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Jeff Miers: ‘Underground Buffalo’ celebrates our daring, destitute DIY era

“Many of the images in the following pages have become iconic to a small subculture of punks and pioneers who were riding a wave of excitement in music and culture that started in the 70s and continued through the 80s and 90s in Buffalo, NY,” writes Robby Takac in the introduction to the new book, “Underground Buffalo Rock Posters: The Continental and Beyond.” It's a project he conceived with artists Don Keller and Karl Kotas that also features art by David Kane, Mark Freeland, Mark Wisz and Candio.

Takac should know. When I first met him, in the late summer of 1990, he was a bar-back at the long-gone Cabaret on Franklin Street. And that “wave of excitement” he writes of revealed itself in a sense of possibility that stood in stark opposition to the “abandoned city” reality that permeated Buffalo.

As an eager participant throughout the '90s, it's worthwhile to celebrate this pre-internet era of DIY musicianship and music promotion in Buffalo, when clubs like the Continental, the Icon, Adventure Club, the Scrapyard, Nietzsche’s and Mr. Goodbar comprised a vibrant, if financially destitute, scene.

“In the beginning, it was the same group of misfits that attended every punk show and art-rock related event, giving the whole scene an extended family kind of feel,” Keller, the book's curator, recalled. “Everybody got to know each other over time and became good friends. Everybody dated each other. Bands were constantly evolving and jamming with members of other bands, crafting new sounds, ideas, and side projects. Everything was experimental."

That experimental bent lent itself handily to the creation of the posters that comprise “Underground Buffalo,” a collection of startling, striking images that speak of a vital era. I asked Keller to describe the difference between hand-crafting a unique event-specific poster and, say, making a social media event page and posting it.

“It involved physical engagement with the real world,” Keller said. “Making collages and using press-on type or hand lettering. Then finding someone with access to a Xerox machine, because nobody had the cash to pay for them. The hoofing down Elmwood and Allen to hang them up, which inevitably led to conversations with people. You had the opportunity to talk up and sell the show with an actual in-the-flesh person, and almost always saw that guy or girl at the gig the next weekend.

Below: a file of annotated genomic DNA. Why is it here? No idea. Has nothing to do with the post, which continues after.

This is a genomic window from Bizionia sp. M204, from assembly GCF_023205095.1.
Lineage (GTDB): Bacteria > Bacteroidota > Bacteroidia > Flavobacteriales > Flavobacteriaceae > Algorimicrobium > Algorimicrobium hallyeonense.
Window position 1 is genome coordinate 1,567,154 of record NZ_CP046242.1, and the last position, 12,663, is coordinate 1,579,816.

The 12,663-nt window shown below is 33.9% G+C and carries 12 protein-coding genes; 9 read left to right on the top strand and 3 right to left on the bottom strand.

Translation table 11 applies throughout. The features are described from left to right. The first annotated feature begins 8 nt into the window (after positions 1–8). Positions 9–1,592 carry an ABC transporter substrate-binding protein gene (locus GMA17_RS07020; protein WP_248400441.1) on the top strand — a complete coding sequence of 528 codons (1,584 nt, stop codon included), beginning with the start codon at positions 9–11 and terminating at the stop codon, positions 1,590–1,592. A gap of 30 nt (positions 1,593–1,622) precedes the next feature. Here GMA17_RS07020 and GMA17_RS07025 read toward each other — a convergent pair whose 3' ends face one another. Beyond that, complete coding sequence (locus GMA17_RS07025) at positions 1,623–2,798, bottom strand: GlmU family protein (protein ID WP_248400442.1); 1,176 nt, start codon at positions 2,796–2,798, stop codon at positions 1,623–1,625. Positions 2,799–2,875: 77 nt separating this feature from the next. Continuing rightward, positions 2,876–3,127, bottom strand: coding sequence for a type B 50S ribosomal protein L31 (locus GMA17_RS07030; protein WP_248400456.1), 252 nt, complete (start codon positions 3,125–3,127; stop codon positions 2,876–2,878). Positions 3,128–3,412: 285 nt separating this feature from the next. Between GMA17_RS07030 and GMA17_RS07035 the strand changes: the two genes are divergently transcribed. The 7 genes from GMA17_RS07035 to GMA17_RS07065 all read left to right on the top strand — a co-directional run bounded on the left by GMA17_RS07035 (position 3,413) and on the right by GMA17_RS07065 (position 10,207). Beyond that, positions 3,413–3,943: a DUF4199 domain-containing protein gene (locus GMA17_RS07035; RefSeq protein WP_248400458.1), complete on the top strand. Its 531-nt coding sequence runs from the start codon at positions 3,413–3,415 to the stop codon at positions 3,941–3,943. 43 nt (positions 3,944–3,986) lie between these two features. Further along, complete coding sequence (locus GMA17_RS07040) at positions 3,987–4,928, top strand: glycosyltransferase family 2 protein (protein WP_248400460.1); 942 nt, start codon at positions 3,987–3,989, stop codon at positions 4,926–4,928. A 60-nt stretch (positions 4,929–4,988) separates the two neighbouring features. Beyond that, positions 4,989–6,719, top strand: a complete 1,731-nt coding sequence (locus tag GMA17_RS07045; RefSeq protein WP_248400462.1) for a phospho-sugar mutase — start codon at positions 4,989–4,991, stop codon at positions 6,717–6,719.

“People saved these things for 40 years.  Nobody’s going to do that with a twitter post or Facebook event page.”

One chapter of the book is dedicated to the Adventure Club, a multi-level art and music space on Elmwood in Allentown that holds a special place in my heart, because my band had a rehearsal space there, and I was able to witness the happenings first-hand.

The place was totally emblematic of the Buffalo underground arts scene and was born of ideas that struck Keller while he was traveling in Europe.

“There was an art installation element infused in the club scene in Europe that I had never really experienced before,” Keller said. “London’s Camden Palace, the Electric Cat and Amsterdam’s Club Escape made a serious impression on me. I was also spending a lot of time in New York City around then, frequenting Limelight, Danceteria and Save The Robot. I loved the Buffalo music and art scene but quickly realized we didn’t even come close to what was happening in those bigger cities. I wanted Buffalo to experience that. Somehow, through desire, good luck and a lot of hard work, I was able to make it happen here.”

 

Like so many beautiful dreams, the Adventure Club didn’t last, a fact that Keller credits to the youthful idealism of those involved crashing up against “a pay-to-play City Hall and well-connected neighborhood big shots.” But the ideal behind the club prevails, as evidenced by the work reproduced in “Underground Buffalo” – work that speaks of a time when music and art walked hand in hand, because there was no other choice.

“I’m involved with the Music is Art Festival and we still produce large posters, run print ads, and hand-out thousands of flyers,” Keller said. “It worked then and it works now.”

 

 

 

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